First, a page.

Japanese Woodworking Tools Series
Shirabiki (Marking Knife)
Used on cross grain for marking tenon shoulders or the length of mortises.
In fact, these knives are an example of my Western ignorance; they are actually:
Kiridashi-kogatana (large angled all-purpose knives).
I bought them in Japan and have used them as marking knives, but my research reveals the actual shirabiki has a cutting edge angle much greater in order to mark instead of cut (45 rather than 25 degrees) and is unhandled.
These kogatana (knives) are used for pencil-sharpening and cutting wood, bamboo, card, etc. Doh.
I bought the little canvas tool pouch in Japan because I love it. There was a box of them at a market and I wish I'd bought more. The erudite @garagewoodworking has helped me identify it as a little promotional item for "Mr Wada's Copper and Iron Store" and judging by the single digit area code, perhaps from Sano City on the outskirts of Tokyo, circa 1970.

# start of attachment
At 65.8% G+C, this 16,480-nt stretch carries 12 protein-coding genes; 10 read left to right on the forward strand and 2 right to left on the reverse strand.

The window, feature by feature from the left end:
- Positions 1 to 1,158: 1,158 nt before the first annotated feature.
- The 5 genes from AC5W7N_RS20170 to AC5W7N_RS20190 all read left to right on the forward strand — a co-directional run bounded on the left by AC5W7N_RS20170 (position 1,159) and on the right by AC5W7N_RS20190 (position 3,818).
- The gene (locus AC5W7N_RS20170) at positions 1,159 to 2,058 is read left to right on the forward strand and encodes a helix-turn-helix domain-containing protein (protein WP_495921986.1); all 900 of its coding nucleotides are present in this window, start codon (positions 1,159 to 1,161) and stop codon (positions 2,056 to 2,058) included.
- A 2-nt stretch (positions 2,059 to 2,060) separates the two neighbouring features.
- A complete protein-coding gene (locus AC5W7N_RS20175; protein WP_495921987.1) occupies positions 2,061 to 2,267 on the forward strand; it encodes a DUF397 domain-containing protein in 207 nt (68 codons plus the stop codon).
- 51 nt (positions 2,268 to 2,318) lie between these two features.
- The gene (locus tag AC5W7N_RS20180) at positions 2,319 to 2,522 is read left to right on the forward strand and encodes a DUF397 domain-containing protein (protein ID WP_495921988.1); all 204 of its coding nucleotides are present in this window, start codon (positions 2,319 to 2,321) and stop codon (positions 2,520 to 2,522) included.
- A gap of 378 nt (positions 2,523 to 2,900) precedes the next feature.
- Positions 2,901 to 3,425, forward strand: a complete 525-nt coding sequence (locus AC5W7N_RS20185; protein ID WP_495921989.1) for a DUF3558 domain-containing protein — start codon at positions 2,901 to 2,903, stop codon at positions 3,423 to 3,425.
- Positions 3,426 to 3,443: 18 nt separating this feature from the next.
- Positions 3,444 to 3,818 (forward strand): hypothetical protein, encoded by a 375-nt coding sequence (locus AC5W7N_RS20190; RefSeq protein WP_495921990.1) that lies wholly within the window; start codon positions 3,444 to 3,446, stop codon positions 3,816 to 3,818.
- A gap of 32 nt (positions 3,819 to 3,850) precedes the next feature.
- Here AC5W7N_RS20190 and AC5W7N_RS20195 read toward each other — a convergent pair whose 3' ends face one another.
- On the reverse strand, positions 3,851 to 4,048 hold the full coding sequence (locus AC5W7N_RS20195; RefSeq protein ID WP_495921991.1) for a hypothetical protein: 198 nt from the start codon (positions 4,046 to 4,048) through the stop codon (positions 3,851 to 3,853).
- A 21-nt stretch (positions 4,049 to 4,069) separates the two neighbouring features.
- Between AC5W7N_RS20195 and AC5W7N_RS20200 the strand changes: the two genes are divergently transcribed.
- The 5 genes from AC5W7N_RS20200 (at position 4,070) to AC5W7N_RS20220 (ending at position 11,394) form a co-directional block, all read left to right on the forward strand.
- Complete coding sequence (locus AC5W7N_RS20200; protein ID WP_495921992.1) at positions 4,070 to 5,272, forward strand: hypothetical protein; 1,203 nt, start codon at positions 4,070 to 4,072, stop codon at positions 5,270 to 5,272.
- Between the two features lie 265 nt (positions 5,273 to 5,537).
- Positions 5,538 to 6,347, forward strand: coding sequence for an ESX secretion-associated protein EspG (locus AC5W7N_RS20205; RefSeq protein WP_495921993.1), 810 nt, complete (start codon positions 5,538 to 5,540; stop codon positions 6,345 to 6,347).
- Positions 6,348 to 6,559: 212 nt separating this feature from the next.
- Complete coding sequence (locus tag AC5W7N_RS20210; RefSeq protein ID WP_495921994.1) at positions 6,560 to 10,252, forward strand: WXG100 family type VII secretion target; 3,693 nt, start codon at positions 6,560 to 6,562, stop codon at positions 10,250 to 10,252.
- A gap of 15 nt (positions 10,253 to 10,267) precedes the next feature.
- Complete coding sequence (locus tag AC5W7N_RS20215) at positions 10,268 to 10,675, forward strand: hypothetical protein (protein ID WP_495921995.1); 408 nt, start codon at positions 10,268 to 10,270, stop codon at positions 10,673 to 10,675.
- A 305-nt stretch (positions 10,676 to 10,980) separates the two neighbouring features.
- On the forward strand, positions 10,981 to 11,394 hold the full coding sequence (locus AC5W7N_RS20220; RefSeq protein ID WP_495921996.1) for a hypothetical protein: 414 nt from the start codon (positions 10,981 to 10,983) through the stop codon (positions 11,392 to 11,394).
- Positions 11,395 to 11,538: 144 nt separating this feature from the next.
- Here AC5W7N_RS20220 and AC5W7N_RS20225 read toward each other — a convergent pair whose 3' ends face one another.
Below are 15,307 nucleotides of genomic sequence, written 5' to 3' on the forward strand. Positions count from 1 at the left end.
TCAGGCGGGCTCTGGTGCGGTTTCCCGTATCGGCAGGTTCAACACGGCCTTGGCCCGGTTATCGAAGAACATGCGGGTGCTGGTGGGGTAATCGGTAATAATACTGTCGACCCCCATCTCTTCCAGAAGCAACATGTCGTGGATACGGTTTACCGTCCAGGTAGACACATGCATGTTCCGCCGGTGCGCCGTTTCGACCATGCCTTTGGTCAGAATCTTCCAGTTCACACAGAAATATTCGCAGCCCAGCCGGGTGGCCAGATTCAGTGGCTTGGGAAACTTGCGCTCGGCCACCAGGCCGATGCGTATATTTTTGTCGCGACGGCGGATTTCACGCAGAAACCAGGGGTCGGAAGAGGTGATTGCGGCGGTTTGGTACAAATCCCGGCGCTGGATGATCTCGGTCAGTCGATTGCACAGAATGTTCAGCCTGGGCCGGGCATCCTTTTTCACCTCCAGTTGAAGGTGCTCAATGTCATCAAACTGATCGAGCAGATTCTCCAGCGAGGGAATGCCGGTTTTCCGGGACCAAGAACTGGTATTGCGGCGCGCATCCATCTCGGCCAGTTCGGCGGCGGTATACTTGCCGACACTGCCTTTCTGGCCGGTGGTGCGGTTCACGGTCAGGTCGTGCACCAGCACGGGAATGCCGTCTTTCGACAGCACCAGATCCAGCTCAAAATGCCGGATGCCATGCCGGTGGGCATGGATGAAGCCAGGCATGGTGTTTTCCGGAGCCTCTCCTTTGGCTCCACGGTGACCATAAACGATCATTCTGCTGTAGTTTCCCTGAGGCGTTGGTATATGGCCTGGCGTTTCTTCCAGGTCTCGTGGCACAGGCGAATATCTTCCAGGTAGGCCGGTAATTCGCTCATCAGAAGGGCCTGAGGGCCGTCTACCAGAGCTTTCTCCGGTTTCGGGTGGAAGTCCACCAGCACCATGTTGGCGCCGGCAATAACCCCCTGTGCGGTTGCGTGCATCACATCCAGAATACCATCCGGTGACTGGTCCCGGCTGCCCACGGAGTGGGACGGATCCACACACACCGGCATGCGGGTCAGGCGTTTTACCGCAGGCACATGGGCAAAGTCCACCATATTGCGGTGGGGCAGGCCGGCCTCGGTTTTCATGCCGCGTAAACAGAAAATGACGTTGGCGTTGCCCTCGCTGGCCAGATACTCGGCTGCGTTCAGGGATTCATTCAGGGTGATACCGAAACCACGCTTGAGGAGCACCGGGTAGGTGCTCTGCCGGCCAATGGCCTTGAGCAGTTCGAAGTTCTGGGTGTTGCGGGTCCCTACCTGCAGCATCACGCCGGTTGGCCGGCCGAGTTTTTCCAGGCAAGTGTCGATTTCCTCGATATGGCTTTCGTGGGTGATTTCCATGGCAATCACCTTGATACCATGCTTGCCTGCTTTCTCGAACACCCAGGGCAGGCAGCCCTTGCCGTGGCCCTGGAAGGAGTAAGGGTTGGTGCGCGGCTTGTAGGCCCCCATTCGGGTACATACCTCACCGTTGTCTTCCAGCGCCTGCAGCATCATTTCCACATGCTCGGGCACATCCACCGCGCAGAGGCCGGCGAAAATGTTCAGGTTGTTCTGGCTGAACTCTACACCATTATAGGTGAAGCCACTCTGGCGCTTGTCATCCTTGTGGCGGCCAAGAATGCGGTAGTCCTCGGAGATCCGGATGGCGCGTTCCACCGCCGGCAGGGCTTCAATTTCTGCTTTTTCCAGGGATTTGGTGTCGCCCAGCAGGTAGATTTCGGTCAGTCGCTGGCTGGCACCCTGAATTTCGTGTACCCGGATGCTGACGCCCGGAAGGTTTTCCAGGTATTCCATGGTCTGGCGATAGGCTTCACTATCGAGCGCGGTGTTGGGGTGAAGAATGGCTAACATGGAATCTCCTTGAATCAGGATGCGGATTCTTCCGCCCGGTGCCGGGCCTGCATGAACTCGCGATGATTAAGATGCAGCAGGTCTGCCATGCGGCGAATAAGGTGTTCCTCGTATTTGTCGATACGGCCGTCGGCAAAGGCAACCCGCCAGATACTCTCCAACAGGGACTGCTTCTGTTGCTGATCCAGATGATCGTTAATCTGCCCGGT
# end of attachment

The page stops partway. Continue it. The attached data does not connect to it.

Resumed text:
In 1970, Japan had a population of 1,083 people per square mile, compared to 85 in the US, 305 in China and 655 in India.
For some, 1970 marked the end of the summer of love and the laid back 1960s. The National Guard shot dead four Vietnam War protesters at Kent State University in Ohio, Arab commandos hijacked three jets bound for New York fro Europe and there was an assassination attempt on Pope Paul VI in the Phillipines.
Edward Heath became British Prime Minister, Israel and the UAR agreed to a 99-day truce along the Suez yet the Paris peace talks ended their second full year without progress towards peace in Vietnam.
In that year, Hemingway's "Islands in the Stream" was published posthumously, "Catch-22" was one of the films of the year and Burt Bacharach won two Academy Awards (for the soundtrack of "Butch Cassidy and the Sundance Kid" and the song "Raindrops Keep Falling on my Head".
Three of my favourite songs of 1970 are "He Ain't Heavy...He's My Brother" by the Hollies, "Whole Lotta Love" by Led Zeppelin and "American Woman" by the Guess Who. May I also mention Elvis' "Kentucky Rain" and "Patches" by Clarence Carter, one of the greatest tear-jerkers of all time?
#japanesewoodworking #woodwork #woodshop #markingknives